Tag Archives: depleted uranium

Depleted uranium risk 'ignored': BBC

Both British and US troops have used depleted uranium in Iraq
UK and US forces have continued to use depleted uranium weapons despite warnings they pose a cancer risk, a BBC investigation has found.

Scientists have pointed to health statistics in Iraq, where the weapons were used in the 1991 and 2003 wars.
A report by the World Health Organisation (WHO) in 2001 said they posed only a small contamination risk.
But a senior UN scientist said research showing how depleted uranium could cause cancer was withheld.
The UK Ministry of Defence said that there was no evidence linking depleted uranium use to ill health.
Depleted uranium is extremely dense and hard, and is used for armour-piercing bullets or shells.
Fears over health implications led to a study by the WHO in 2001.
There is no scientific or medical evidence to link depleted uranium with the ill health of people living in the Gulf region – UK Ministry of Defence
Dr Mike Repacholi, who oversaw work on the report, told Angus Stickler of BBC Radio Four’s Today programme that depleted uranium was “basically safe”.
“You would have to ingest a huge amount of depleted uranium dust to cause any adverse health effect,” he said.
‘Risk from particles’
But Dr Keith Baverstock, who worked on the project, said research conducted by the US Department of Defense suggested otherwise.
He described a process known as genotoxicity, which begins when depleted uranium dust is inhaled.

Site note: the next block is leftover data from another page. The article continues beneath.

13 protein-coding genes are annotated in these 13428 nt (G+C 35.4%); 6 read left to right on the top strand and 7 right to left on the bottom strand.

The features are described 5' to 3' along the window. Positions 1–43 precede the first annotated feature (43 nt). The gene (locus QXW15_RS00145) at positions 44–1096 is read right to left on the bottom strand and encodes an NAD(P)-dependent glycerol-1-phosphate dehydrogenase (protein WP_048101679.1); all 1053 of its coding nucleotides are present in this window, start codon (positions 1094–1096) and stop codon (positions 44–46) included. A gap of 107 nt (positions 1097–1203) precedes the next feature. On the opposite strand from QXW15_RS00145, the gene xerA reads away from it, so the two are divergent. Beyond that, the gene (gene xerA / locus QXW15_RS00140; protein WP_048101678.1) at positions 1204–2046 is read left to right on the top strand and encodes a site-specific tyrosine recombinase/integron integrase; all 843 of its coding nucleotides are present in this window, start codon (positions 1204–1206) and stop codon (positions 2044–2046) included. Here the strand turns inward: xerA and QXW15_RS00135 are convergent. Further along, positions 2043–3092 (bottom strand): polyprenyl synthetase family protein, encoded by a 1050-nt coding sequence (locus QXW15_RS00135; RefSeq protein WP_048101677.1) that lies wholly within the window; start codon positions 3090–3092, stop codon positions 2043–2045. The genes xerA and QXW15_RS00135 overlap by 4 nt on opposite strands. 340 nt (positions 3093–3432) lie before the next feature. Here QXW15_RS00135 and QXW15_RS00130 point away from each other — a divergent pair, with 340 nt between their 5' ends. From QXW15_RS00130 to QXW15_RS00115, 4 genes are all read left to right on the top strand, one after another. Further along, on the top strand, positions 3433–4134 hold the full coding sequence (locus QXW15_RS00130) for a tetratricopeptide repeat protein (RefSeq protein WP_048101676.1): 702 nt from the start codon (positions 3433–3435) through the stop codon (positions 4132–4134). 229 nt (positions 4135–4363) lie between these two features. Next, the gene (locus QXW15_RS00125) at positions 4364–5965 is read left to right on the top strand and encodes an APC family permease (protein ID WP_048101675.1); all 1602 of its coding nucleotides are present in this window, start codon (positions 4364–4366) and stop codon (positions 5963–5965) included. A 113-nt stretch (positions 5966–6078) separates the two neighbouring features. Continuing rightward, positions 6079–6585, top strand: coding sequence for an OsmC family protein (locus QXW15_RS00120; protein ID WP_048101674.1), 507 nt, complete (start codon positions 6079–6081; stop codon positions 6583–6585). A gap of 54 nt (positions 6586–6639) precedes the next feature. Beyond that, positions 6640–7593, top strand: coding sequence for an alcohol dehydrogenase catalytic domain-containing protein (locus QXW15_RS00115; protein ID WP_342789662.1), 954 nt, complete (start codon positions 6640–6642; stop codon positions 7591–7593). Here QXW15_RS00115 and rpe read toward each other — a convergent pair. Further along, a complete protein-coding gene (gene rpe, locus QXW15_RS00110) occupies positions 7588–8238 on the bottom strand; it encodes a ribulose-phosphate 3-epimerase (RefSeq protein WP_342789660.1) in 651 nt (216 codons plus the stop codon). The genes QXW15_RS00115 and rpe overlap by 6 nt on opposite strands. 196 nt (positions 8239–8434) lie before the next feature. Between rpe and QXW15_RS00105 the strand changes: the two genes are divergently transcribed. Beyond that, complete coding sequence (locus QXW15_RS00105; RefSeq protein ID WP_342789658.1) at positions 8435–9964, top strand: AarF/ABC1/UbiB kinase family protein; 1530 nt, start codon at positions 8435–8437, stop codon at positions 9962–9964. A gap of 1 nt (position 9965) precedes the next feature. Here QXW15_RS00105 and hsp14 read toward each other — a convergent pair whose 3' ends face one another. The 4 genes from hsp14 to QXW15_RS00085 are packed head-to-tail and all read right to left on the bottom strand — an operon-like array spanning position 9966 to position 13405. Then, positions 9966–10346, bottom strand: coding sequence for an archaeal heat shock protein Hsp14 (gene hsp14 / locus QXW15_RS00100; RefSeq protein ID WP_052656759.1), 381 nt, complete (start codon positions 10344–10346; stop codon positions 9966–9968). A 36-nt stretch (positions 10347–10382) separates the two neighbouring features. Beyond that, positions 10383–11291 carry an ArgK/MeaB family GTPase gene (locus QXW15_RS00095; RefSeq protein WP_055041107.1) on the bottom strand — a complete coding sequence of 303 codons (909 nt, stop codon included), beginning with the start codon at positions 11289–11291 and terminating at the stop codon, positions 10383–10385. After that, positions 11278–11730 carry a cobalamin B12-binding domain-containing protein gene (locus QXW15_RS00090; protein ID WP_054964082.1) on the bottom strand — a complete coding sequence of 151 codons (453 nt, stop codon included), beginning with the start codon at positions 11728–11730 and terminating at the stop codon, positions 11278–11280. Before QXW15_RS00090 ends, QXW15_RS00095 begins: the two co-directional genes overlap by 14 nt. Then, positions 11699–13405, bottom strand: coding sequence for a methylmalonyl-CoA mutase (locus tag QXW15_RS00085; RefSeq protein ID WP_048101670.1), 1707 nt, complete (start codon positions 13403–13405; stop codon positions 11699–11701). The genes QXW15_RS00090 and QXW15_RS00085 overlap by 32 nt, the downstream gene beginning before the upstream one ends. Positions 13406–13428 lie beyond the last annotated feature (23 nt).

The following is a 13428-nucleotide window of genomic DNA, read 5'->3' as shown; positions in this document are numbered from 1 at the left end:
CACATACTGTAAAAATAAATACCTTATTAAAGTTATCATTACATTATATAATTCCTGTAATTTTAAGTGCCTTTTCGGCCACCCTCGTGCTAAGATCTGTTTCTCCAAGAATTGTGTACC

“The particles that dissolve pose a risk – part radioactive – and part from the chemical toxicity in the lung,” he said.
Later, he said, the material enters the body and the blood stream, potentially affecting bone marrow, the lymphatic system and the kidneys.
The research was not included in the WHO report, and Dr Baverstock believes it was blocked.
Mr Repacholi said the findings were not collaborated by other reports and it was not WHO policy to publish “speculative” data. He denied any pressure was brought to bear.
But other senior scientists have pointed to worrying health statistics in Iraq, which show a rise in cancer and birth defects.
Prof Randy Parrish of the Isotope Geosciences Laboratory in the UK said environmental and health assessments were needed in Iraq to establish the facts.
Iraqi scientists trained by the UN are seeking to carry out such an assessment, but Henrik Slotte of the United Nations Environmental Programme said without clear information from the US on what was used and where, it was “like looking for a needle in a haystack”.
He said there was “no indication” this information was forthcoming from the US.
A spokesman for the UK’s Ministry of Defence, meanwhile, told the BBC that there was “no scientific or medical evidence” to link depleted uranium use to sickness in Iraq.
He said the MOD was aware of recent research into the effects of depleted uranium at cellular level, but that it had to be guided by “the professional advice of the Health Protection Agency and the International Commission on Radiological Protection”.